The baby tells us very clearly: it is not enough to say "I love you," for the other person really feeling welcomed, loved. The sacrifices we make, the patience we put into the relationship, the ability to put off our tiredness to take care of the other, are much, much more eloquent than words.
3. Do not reply in the same manner: if they’re screaming, you tone it down
When babies have to show disappointment, they cry and scream. They do it uncontrollably, just to make us understand how sad, disappointed, or frustrated they may be, and to implicitly ask for help.
The parent, then, especially when faced with a tantrum, may be tempted to scream back – maybe even louder. And here we end up in a whirlwind of nervousness: a tirade begins with shouting that cannot be defused by the child and that, on the contrary, will make his already state of discontent even worse.
It would be much more beneficial for the parent to maintain a balanced attitude without giving in to the child or raising his voice.
It’s normal to lose control from time to time, but we should remember that a calm voice can also soothe the child: screaming only generates more screaming, calmness instead has the extraordinary power to lighten the atmosphere.
Doesn’t this also apply to adult relationships? How many times, those who cannot talk scream in order to be heard? How many conversations go awry because of strident tone of voice?
So young children teach us this : if someone is in your face screaming, get down on their level instead of trying to “fix” the situation by coming back in the same way.
4. Nervousness is contagious; the smile is as well
Aggression generates more aggression; screaming only lead to louder screaming. On the contrary, calm generates calm, and smiles generate other smiles.
I remember when I brought my son to the nursery school for the first time; the teacher asked me what temperament my child had. I replied that he was a lively child, very sociable and always smiling. Yes, I told her: "He smiles at everyone."
I thought it was a part of his character - and maybe it is - but what amazed me was that her reply: "So it means that he is surrounded by people that smile”.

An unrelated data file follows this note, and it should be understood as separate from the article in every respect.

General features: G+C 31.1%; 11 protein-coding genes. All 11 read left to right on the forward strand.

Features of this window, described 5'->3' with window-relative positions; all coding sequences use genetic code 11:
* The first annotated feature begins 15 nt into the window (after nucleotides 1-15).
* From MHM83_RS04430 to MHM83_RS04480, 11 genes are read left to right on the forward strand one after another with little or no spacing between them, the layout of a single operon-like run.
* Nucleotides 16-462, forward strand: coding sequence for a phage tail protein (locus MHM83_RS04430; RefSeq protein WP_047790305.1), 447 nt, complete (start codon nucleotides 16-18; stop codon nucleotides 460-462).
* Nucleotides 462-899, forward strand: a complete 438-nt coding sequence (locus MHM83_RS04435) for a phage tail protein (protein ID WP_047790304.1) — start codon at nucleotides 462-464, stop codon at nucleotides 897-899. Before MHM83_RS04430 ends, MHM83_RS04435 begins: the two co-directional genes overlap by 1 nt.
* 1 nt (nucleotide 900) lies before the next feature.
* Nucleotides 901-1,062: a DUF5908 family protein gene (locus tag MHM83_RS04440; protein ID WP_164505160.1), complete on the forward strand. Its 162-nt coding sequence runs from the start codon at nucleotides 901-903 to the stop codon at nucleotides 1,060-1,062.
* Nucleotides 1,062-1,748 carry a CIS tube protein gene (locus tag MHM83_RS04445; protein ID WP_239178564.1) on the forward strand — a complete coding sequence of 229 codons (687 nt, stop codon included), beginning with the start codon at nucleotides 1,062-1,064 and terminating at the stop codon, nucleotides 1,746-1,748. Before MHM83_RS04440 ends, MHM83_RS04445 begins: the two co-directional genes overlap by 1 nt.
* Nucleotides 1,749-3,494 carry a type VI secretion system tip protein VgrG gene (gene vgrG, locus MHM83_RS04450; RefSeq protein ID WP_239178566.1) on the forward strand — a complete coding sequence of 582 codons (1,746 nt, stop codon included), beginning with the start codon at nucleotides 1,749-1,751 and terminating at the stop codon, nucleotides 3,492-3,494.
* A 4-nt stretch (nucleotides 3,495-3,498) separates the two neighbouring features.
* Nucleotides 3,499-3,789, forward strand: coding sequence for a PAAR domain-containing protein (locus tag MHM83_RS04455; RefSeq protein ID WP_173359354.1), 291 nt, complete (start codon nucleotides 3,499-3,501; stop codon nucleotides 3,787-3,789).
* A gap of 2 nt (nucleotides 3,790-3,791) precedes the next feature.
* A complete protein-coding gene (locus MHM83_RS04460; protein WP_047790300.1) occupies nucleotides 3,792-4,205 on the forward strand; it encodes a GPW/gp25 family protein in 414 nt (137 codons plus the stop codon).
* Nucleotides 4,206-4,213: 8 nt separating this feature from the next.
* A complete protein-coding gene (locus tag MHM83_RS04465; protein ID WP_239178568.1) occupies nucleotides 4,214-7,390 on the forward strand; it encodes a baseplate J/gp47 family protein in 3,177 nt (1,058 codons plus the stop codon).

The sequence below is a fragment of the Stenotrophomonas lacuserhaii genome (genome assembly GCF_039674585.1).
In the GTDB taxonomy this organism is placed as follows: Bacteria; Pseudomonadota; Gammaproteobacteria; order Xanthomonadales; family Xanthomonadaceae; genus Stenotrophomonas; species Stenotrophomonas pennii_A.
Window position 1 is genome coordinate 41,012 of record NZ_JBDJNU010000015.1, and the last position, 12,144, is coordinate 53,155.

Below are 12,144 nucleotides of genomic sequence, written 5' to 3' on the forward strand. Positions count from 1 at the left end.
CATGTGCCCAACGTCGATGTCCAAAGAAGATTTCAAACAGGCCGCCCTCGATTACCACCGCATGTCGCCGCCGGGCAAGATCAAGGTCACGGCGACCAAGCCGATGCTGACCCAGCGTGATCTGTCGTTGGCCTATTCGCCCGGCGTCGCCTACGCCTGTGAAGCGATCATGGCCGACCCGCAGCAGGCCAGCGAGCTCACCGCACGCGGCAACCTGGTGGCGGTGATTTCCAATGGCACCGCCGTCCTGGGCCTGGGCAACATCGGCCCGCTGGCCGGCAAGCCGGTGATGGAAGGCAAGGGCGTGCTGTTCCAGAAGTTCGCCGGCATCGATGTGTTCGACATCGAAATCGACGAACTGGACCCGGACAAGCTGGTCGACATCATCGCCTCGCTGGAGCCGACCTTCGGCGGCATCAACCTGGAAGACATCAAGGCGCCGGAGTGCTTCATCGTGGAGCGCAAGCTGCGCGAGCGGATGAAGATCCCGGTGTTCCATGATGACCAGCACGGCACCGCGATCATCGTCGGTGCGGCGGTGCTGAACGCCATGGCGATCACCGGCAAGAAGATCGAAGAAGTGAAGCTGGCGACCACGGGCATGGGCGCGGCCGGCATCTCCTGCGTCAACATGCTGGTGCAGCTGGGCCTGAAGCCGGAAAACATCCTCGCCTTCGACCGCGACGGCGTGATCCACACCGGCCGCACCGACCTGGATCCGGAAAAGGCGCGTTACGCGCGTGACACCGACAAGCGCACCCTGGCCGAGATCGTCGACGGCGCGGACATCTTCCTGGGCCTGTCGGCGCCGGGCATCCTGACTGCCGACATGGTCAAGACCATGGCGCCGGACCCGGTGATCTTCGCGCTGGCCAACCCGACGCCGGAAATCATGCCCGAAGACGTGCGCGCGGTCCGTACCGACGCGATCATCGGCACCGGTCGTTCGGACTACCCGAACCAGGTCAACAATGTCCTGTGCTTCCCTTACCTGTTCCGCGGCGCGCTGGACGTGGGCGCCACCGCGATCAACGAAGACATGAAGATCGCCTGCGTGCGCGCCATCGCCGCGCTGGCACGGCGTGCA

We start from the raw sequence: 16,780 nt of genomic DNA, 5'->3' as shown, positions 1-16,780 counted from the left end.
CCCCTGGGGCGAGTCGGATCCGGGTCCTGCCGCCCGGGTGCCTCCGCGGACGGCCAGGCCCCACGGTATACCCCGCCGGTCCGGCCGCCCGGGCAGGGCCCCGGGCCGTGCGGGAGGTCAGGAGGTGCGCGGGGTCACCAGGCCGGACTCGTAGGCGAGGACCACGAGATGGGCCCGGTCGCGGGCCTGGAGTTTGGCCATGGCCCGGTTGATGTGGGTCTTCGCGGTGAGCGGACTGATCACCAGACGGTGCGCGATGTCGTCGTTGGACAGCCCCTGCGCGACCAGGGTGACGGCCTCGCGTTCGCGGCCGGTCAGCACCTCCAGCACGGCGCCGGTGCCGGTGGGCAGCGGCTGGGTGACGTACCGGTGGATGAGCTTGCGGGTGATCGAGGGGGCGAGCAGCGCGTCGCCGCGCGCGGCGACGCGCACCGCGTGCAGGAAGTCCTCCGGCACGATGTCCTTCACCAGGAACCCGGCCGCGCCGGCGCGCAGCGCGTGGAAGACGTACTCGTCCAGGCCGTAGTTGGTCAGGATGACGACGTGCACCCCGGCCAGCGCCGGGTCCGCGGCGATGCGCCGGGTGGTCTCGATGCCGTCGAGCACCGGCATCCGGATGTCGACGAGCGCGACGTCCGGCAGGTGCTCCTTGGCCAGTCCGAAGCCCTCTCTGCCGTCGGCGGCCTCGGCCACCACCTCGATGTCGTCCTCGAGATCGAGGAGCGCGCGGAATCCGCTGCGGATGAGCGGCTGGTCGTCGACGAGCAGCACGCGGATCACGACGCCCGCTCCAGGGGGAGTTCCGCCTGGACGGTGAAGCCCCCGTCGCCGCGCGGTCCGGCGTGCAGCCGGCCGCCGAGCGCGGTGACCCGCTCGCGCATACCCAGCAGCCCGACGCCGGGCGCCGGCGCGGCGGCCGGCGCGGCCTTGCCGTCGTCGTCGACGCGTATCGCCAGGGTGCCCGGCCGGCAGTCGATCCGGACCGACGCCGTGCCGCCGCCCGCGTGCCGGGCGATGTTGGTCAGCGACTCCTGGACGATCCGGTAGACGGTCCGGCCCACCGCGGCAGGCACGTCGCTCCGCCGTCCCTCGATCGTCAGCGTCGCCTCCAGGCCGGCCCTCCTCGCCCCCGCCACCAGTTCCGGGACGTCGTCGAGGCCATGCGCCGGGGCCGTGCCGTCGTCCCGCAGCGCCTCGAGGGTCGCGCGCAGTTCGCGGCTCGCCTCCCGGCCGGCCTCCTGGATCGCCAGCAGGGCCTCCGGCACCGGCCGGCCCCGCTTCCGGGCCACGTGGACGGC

We are not an idyllic family, it’s true that it’s not all butterflies and sunshine in our home, but, thinking about it, she was right: very often, although we were not always in a good mood, we "got over" our state of mind and we smiled. And this did not happen just with us parents, but also with grandparents, uncles, and friends. Each of us, in front of a child, puts his own problems aside and smiles at that little goon. Even furthermore, maybe it was his very smile and carefree attitude that made us forget out bitterness and problems for a few hours. This positive attitude, according to the teacher, also led the child to be positive and confident in regards to the outside world.
Here, then, is another lesson in life: let's remember to smile, because just as nervousness is contagious, as is a smile... We can really make the environments in which we find ourselves brighter if we try to smile, despite the problems that afflict us.
5. Never give up on music
We all know: music acts a bit like a magic wand for parents when it comes to wiping away tears and fixing bad moods. How often do very young children wake up in the middle of the night upset, and then go back to sleep happily thanks to their mother's song? How many times are they bored, sad, nervous and then they quiet down listening to a song?
Music has the power to relieve stress, to calm us down. The enchanted, relaxed gaze of the children when they listen to a melody should invite us, then, to resume – if we have lost it – the routine of enjoying good music.
And you? Have you learned any other communication rules from babies? If you want, write them in the comments! Certainly the list that we have proposed can be further enriched.